The field trips on Wednesday were much welcomed after our intense introduction to petrophysics. We set off to Weatherford Laboratories where we were split into four tour groups based on the petrophysical techniques/applications we were most interested in: acoustic, electric, nuclear and “other” (e.g. NMR). We were shown the initial stages of tool development, right up to tool normalisation using a series of blocks of different rocks and elements with known properties. Considering the size of the tool strings (several meters) I think that we were all surprised to find they were powered by AA batteries (albeit hundreds – if not thousands – of them). At the BGS Core Store in the afternoon we were first given a tour of the core store. We were suitably impressed again by the amount of core in the first warehouse which turned out to only represent 1% of all UK Core! The final part of the day involved comparing gamma, density and resistivity readings alongside actual core to identify what may be the cause of extreme values.
Prof Sarah Davies outlining our task for the afternoon at the Core Store, British Geological Survey
The final two days were a crash course in Schlumberger’s borehole software platform – TechLog. Techlog allows users to integrate, review and analyse various data collected by downhole logging and compare this information between different well sites. Rudi Mathers took us through the fundamentals of the program in a logistical step-by-step manner, such as importing information and adjusting the parameters of data. By day two, we were ready to make some petrophysical calculations, including water saturation using the infamous Archie’s Law. We were given a final slot of time to put our newly acquired skills to the test by undertaking an exercise based on real data from the Asian Monsoon expedition (Expedition 346).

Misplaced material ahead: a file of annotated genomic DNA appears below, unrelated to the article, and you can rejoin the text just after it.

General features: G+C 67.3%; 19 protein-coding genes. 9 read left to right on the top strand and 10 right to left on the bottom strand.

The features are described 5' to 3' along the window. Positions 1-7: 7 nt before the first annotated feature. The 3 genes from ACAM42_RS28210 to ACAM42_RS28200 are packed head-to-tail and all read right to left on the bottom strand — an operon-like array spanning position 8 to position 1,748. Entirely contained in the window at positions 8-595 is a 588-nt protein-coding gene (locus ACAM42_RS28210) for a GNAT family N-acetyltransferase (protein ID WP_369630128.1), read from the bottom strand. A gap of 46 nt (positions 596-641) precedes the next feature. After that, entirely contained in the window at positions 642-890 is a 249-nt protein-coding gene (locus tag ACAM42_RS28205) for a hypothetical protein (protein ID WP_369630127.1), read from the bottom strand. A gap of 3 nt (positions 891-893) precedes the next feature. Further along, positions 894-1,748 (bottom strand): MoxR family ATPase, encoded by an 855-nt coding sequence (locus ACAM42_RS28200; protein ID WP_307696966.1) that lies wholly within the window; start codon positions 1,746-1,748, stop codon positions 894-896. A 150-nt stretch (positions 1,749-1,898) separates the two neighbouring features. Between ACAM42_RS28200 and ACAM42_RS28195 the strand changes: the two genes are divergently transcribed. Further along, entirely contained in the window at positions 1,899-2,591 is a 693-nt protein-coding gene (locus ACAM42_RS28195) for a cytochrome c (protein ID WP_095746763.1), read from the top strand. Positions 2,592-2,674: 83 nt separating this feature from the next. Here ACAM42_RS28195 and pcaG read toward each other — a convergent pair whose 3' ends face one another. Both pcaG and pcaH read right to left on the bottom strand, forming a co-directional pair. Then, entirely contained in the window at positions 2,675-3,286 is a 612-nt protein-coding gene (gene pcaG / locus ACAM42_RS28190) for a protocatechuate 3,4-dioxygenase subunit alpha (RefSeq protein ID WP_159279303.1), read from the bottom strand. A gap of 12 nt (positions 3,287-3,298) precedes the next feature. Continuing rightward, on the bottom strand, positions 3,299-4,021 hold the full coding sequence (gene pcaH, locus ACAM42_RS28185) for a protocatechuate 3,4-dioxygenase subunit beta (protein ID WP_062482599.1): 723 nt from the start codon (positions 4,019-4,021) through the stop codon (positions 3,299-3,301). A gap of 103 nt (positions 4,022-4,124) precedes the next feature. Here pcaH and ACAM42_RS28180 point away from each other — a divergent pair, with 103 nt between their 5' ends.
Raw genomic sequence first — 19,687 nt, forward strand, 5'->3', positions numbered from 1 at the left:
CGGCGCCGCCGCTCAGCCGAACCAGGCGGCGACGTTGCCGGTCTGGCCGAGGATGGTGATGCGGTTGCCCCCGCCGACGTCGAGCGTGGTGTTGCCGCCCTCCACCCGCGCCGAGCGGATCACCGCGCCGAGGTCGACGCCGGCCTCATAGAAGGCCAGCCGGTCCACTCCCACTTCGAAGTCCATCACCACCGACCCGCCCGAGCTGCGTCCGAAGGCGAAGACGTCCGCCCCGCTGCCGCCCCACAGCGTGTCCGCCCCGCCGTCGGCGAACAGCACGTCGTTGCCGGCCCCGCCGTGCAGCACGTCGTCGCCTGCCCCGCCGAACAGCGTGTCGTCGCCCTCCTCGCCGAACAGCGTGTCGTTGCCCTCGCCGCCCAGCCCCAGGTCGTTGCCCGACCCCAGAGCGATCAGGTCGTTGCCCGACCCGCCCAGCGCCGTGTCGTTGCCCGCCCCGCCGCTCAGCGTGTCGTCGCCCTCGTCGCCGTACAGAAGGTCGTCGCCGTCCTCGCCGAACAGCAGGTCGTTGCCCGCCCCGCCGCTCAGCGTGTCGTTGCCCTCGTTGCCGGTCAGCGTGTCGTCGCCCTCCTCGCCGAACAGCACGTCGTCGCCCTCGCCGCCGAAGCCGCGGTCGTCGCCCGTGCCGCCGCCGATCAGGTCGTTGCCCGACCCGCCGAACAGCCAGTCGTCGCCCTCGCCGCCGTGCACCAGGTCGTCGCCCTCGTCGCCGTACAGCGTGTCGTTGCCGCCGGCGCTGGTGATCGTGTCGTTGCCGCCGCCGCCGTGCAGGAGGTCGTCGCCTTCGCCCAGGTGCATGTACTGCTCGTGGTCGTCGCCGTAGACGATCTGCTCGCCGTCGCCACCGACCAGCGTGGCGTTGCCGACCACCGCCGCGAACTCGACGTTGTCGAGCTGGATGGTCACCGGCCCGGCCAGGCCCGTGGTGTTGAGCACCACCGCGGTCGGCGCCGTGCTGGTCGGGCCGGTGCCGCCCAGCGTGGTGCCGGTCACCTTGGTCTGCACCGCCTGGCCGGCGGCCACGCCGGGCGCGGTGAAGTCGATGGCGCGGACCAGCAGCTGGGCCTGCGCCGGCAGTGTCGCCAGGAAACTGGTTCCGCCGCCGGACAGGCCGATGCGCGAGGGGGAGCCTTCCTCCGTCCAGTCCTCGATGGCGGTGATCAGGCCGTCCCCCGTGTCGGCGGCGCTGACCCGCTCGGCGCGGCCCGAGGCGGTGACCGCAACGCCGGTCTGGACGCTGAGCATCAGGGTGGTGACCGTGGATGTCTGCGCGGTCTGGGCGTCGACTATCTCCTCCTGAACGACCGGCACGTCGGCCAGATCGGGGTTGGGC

Learning the ropes of TechLog with Rudi Mathers
The week was wrapped up with a workshop from Dr Erwan Le Ber who brought together everything we had learnt in the week through an exercise in planning the logging for a drilling expedition from start to finish. Erwan used the Chicxulub expedition to exemplify this, during which he had been a Petrophysics Staff Scientist. The impressive 200 km wide, 30 km deep crater, which was the focus of the expedition, was formed by a 10 km wide meteorite and marked the end of the dinosaurs (K-Pg boundary). The site was picked due to the presence of 65 Ma tektites – typical features at impact sites whereby immense pressures and temperatures allow rocks to behave like fluids, forming unusual textures. Erwan continued by explaining the order in which drilling, casing, coring and measuring of the borehole takes place, followed by measurement limitations (e.g. borehole temperature). Finally, we were able to plan our own logging programme for the expedition with depth and time limitations using a simple Excel spreadsheet.
It was a real shame for the week to end and I think we all gained an appreciation for the value in primary data collection, as well as a few new friends. In reference to Angela Slagle’s talk, we cannot directly measure the answer to the scientific question which we are trying to find out. However, we can figure out what we can measure and how this relates to what we want to know, and I think that the IODP embodies this. Each expedition collects a huge array of data which will be open for public use after a one year memoriam period and it is very exciting to wonder what questions might be answered in the future. I feel very lucky to have been able to attend such a superb course and I would like to offer my very special thanks to the University of Leicester for hosting and UK IODP for sponsoring my attendance.
All staff, students and early career researchers who attended the first petrophysics summer school at the University of Leicester